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Congratulations Class of 2020 Graduate School of Biomedical Sciences and Professional Studies Graduates!


Congratulations to the Class of 2020! We are excited to invite graduates and their friends and family to a virtual celebration to acknowledge and honor their years of hard work, dedication, and contributions to the Drexel community.

Over the last several months, they have shown their collaborative spirit in the face of an unprecedented situation, while finding innovative and creative ways to celebrate their achievements and uplift each other.

As students in the Graduate School of Biomedical Sciences and Professional Studies, they gave back to Philadelphians in need, conducted cutting-edge research, discovered their passions, and so much more. Each has left a mark on the Drexel community, and we will be very proud to call them alumni.


Virtual Commencement Ceremony – Available for Viewing on August 28, 2020


  Download Commencement Program

View MS and PhD Programs Commencement Schedule – 12 p.m. EDT

  • Academic Procession:
    Pomp and Circumstance March No. 1
    Edward Elgar
  • Acknowledgement from the Dean
    Charles B. Cairns, MD
    Walter H. and Leonore Annenberg Dean, College of Medicine
    Senior Vice President of Medical Affairs,
    Professor of Emergency Medicine
  • National Anthem:
    Star-Spangled Banner
    Francis Scott Key
  • Opening Remarks:
    Paul McGonigle, PhD
    Professor, Pharmacology and Physiology
    Director, Drug Discovery & Development Program
    Co-Director, Division of Interdisciplinary & Career-oriented Programs
  • Welcome:
    John Fry
    President, Drexel University
  • Greetings:
    Stanley W. Silverman
    Vice Chair, Drexel University Board of Trustees
  • Commencement Speaker:
    Jasmine D. Parnell Peake, PhD
    Class of 2020
  • Conferring of Graduate Degrees:
    John Fry
    Elisabeth J. Van Bockstaele, PhD
    Senior Vice President for Graduate and Online Education
    Dean, Graduate College
    Professor of Pharmacology and Physiology
    Jed Shumsky, PhD
    Senior Associate Dean of Educational and Academic Affairs
    Professor of Neurobiology and Anatomy
  • Administration of the Graduate Student Oath:
    Elisabeth J. Van Bockstaele
  • Concluding Remarks:
    Ogan K. Kumova, PhD
    Class of 2020

Graduate Student Oath

I will represent my profession honorably by conducting myself and my professional endeavors in a manner that is above reproach. I pledge never to allow financial gain or ambition to cloud my judgment. I will pursue truth and create knowledge for the greater good, but never to the detriment of others. I will maintain scientific integrity in all my work. I will acknowledge and honor the contributions of those who have preceded me and will commit myself to lifelong learning. I will show compassion, embrace diversity and uphold excellence so that I become a worthy role model deserving of respect by all.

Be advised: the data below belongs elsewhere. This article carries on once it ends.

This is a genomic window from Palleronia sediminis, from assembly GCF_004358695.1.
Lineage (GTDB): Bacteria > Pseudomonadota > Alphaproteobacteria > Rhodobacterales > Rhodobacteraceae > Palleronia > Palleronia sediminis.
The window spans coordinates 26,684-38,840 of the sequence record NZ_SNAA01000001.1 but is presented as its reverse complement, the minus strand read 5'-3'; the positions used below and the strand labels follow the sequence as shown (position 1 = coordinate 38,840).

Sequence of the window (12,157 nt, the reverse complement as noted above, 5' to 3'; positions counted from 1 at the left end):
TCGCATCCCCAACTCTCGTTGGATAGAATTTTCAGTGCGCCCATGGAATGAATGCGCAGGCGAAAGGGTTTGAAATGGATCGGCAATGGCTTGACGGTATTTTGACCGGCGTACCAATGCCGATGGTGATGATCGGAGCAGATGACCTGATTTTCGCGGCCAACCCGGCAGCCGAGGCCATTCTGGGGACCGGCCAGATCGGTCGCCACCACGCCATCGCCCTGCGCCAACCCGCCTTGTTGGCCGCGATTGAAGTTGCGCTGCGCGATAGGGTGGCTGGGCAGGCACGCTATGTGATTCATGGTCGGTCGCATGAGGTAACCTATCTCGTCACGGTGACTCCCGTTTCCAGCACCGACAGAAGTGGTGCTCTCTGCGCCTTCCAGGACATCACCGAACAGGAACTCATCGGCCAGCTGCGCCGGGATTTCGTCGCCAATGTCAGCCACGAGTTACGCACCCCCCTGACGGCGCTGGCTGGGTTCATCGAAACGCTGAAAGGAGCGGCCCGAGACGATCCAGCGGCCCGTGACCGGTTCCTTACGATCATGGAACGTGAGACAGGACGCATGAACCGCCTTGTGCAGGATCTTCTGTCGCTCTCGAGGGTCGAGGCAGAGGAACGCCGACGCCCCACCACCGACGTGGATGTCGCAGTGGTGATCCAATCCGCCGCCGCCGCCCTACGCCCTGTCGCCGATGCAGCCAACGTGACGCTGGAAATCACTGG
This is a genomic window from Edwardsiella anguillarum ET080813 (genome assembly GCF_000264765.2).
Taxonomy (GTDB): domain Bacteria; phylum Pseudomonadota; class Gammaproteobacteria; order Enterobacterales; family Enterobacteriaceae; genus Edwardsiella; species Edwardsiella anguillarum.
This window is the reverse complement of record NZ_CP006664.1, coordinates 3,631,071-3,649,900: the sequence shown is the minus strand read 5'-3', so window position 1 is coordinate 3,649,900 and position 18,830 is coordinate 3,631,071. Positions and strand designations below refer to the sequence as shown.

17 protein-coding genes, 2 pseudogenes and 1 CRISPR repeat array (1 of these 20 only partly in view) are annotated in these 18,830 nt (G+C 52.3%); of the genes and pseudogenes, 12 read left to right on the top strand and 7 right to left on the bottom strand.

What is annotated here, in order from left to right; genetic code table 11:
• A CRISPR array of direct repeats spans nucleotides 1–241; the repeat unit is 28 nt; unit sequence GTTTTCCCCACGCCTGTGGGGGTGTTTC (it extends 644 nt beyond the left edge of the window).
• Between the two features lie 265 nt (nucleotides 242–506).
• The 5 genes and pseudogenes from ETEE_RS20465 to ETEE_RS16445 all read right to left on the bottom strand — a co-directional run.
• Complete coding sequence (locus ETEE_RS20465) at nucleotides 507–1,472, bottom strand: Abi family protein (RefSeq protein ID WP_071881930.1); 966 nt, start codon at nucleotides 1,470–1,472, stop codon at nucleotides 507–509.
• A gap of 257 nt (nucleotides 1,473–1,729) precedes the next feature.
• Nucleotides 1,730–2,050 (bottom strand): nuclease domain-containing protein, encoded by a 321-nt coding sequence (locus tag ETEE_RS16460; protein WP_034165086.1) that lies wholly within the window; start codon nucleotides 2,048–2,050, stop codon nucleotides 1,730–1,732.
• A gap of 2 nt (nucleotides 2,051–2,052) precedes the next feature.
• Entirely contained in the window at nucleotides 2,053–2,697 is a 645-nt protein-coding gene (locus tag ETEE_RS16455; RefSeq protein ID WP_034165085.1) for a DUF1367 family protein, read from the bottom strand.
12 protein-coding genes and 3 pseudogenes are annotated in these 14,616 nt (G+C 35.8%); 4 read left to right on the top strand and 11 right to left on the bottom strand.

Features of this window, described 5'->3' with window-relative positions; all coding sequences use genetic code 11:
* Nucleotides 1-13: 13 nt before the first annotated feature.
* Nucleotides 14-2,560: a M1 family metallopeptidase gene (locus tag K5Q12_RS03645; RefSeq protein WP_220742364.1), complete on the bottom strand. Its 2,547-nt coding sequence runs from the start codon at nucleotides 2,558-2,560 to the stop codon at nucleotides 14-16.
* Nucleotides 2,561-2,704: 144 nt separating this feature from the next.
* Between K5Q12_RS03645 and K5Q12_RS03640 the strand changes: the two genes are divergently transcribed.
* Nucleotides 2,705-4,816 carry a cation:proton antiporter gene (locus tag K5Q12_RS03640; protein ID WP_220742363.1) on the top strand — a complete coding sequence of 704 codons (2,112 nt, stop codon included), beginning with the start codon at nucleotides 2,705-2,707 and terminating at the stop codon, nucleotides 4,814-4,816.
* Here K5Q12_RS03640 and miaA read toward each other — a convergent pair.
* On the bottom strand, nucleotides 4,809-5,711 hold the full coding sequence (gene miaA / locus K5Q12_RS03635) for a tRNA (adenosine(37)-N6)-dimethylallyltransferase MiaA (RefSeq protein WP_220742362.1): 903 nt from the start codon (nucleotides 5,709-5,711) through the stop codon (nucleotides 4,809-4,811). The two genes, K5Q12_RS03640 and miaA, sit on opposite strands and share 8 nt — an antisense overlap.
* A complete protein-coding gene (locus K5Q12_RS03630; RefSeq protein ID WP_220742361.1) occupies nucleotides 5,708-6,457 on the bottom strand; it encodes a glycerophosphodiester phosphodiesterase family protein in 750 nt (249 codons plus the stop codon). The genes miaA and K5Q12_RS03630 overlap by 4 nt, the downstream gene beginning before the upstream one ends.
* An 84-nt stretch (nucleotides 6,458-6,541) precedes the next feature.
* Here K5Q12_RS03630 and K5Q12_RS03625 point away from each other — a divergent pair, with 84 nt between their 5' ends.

The Commencement Tradition

A tradition that reaches back nearly a thousand years, commencement symbolizes not so much the culmination of the years of effort on the part of both students and teachers, but rather the beginning—the commencement—of a productive social and professional life, and a life of continued learning.

The first university, the University of Bologna, was founded in Italy in 1162 and offered specialized education in the major professional fields of the medieval world: law, medicine, government and theology—areas that would dominate European and American higher education until the 20th century.

From Bologna, the concept of university education spread throughout Europe and later to the New World. The pageantry and symbolism of commencement are typified by the cap and gown, which in their original forms were simply the everyday attire of the medieval scholar. The additions of the centuries have made them what they are today.

The academic costume has three basic parts: the cap, the gown and the hood. Three factors must be taken into consideration—the degree (bachelor, master, doctor); the branch of knowledge (nursing, medicine, etc.); and the university by which the degree is granted. The bachelor's gown is black, has long sleeves and is worn closed. The master's gown is black but has short sleeves and a crescent cut at the sleeve end. Some are open at the wrist; others have a slit in the upper part of the sleeve. The doctor's gown is often black, preferably silk, with full, round sleeves that are barred in either black velvet or velvet of the color used in the hood to designate the branch of learning.